U.S. President Joe Biden and former president Donald Trump won their respective New Hampshire primaries on Tuesday, likely teeing up a 2024 rematch of the 2020 election.
With 97% of votes counted at press time, Trump beat Nikki Haley, his former U.S. ambassador to the United Nations and the only serious contender remaining in the Republican race, by a 54%-43% margin.
Speaking alongside her son, daughter and son-in-law after the Associated Press called the race on Tuesday night, Haley said she would continue on.
“New Hampshire is first in the nation. It is not the last,” said Haley, a former South Carolina governor. “This race is far from over. There are dozens of states left to go, and the next one is my sweet state of South Carolina.”
“Our fight is not over because we have a country to save,” she added. “In the next two months, millions of voters, in over 20 states, will have their say.”
Haley beat polling expectations ahead of the vote, which showed her support in the mid-30s, but benefited from the New Hampshire primary system that allows “undeclared” voters to vote in either the Republican or Democratic primary.
Haley beat Trump among those undeclared voters by a 64%-35% margin, per CNN’s exit poll. But Trump dominated among registered Republicans, who made up a larger share of the electorate, by 74%-24%.
Flanked by his son Eric, and former primary rivals Vivek Ramaswamy and Sen. Tim Scott (R-S.C.), Trump hit back at Haley in his victory speech for suggesting that her loss was a good result.
“She’s doing a speech like she won,” Trump said. “She didn’t win. She lost.”
“A little note to Nikki: She’s not gonna win,” he added.
Trump also pointed out that Haley is effectively bypassing the next contest in Nevada, which is running both a non-binding primary and a delegate-granting caucus. Trump is running in the caucus and Haley is running in the primary, guaranteeing Trump Nevada’s 26 delegates.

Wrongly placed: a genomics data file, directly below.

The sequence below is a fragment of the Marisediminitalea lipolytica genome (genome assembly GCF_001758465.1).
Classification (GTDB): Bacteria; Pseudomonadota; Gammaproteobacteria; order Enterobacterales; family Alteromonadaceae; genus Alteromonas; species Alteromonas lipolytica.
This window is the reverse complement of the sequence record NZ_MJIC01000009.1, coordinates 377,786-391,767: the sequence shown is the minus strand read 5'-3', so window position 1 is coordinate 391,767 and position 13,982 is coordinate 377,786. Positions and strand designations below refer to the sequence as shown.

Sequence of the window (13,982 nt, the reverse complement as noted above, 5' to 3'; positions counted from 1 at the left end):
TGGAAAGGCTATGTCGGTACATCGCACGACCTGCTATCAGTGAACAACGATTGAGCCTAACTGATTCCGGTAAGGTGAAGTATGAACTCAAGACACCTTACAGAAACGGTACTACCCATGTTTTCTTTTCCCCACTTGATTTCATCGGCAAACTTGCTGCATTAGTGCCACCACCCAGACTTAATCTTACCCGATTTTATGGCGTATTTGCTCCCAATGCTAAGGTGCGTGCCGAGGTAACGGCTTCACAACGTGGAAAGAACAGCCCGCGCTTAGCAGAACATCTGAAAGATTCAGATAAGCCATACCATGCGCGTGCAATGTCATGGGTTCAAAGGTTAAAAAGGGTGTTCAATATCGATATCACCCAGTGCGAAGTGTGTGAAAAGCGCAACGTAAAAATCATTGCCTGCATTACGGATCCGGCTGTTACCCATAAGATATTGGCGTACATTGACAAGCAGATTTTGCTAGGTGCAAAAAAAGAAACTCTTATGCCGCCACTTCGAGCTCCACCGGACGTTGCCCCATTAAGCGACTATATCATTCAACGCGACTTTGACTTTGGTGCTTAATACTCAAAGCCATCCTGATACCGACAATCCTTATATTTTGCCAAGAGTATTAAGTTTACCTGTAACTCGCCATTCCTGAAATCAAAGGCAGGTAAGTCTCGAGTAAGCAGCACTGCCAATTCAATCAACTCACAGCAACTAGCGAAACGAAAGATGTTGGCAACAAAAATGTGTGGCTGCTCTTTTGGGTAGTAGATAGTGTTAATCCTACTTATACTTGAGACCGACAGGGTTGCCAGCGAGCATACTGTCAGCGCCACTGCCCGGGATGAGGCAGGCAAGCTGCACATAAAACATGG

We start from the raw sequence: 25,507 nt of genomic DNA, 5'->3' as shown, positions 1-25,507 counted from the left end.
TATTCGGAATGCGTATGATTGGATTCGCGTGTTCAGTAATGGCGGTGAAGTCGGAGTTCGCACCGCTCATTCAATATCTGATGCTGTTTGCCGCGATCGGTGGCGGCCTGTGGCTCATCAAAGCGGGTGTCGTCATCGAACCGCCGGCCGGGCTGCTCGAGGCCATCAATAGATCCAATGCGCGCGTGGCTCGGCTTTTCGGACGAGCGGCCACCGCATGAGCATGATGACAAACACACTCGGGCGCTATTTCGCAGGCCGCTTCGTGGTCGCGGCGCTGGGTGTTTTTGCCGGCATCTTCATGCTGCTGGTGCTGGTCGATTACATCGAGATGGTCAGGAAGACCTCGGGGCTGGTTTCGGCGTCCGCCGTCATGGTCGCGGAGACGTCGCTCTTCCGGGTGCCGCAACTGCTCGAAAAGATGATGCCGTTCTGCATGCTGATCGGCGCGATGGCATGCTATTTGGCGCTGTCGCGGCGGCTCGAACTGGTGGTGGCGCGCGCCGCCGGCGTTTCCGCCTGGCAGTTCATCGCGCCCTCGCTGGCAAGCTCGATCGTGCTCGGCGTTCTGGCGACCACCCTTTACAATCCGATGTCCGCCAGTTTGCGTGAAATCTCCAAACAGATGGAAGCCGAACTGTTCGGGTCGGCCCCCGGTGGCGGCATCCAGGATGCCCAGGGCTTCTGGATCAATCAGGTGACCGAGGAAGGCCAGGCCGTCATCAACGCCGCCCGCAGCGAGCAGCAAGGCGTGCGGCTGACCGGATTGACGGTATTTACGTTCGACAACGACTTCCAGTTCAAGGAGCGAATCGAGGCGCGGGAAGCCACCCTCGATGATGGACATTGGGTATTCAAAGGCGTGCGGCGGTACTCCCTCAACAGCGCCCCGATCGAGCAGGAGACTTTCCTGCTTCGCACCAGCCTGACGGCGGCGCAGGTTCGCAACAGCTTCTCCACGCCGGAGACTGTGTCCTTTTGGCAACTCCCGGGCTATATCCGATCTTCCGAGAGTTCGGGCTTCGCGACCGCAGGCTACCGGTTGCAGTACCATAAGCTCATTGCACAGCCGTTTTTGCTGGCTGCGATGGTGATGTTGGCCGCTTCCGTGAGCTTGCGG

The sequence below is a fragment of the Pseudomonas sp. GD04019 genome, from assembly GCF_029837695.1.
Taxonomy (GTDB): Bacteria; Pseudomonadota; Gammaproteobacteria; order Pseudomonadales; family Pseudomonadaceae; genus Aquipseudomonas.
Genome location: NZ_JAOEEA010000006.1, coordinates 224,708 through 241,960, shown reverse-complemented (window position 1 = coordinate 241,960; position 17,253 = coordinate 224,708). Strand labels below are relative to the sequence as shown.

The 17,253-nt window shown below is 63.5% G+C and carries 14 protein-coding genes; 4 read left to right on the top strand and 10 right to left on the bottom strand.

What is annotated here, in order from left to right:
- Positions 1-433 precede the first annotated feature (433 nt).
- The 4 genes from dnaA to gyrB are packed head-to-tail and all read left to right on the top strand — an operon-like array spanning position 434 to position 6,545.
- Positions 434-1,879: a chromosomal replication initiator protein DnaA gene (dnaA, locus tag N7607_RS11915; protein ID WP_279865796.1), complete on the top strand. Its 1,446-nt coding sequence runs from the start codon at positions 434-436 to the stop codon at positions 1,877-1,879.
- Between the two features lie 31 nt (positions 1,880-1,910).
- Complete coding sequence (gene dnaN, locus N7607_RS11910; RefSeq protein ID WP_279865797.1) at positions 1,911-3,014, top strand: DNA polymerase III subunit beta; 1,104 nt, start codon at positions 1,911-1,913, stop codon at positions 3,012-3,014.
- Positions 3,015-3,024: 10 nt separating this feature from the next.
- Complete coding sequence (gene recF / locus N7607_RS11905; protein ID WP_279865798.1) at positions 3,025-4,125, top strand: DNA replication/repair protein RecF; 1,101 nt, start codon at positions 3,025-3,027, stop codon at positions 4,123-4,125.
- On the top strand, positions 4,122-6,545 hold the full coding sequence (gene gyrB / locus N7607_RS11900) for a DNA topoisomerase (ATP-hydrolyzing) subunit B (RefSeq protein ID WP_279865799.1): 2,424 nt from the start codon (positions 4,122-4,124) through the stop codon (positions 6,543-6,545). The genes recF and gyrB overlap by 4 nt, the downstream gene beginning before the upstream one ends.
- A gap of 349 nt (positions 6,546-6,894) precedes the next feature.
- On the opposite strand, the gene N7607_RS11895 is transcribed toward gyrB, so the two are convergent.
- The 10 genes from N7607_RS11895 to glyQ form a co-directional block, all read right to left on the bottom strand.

Trump received a slew of endorsements from GOP officials in the build-up to and following Tuesday night’s victory.
“I have seen enough. To beat Biden, Republicans need to unite around a single candidate, and it’s clear that President Trump is Republican voters’ choice,” wrote Sen. John Cornyn (R-Texas) just five minutes after the polls closed at 8 p.m., and two minutes after AP called the race.
In her home state of South Carolina, which does not allow undeclared voters in the Republican primary, Haley will face an uphill battle. The most recent polling in the state includes candidates who have since dropped out, like Florida Gov. Ron DeSantis; even so, Trump is still above 50% in the Real Clear Politics average.
Despite Biden’s name not officially being on the New Hampshire ballot, the president walked away with the state’s Democratic primary on Tuesday, beating longshot candidates Rep. Dean Phillips (D-Minn.) and former presidential candidate and self-help author Marianne Williamson.
Biden didn’t file in New Hampshire because the state is not in compliance with a Democratic National Committee mandate that South Carolina replace it as the first-in-the-nation primary. National and local Democratic party officials dispute whether it would be legal for them to do so, as New Hampshire’s first-in-the-nation status is enshrined in state law.
While no delegates will be awarded, Biden won some 55% of the vote as a write-in candidate, with Phillips at 19% and Williamson at 4%.
Phillips said that he will not drop out of the race.
Because the New Hampshire Democratic vote was symbolic, one activist group urged voters to write in “Ceasefire” in opposition to Israel’s campaign against Hamas in Gaza.
Despite state law instructing the counting of votes “for a person,” Huffington Post reported Monday that “Ceasefire” votes would be counted separately, according to a spokesperson for the N.H. secretary of state. “Unprocessed write-in” and “other write-in” ballots garnered 17% of the vote, though it remains unclear how many of those might have been for “Ceasefire.”
The next races in each party’s nomination battle will be the South Carolina Democratic primary on Feb. 3 and the Nevada Republican contests on Feb. 8.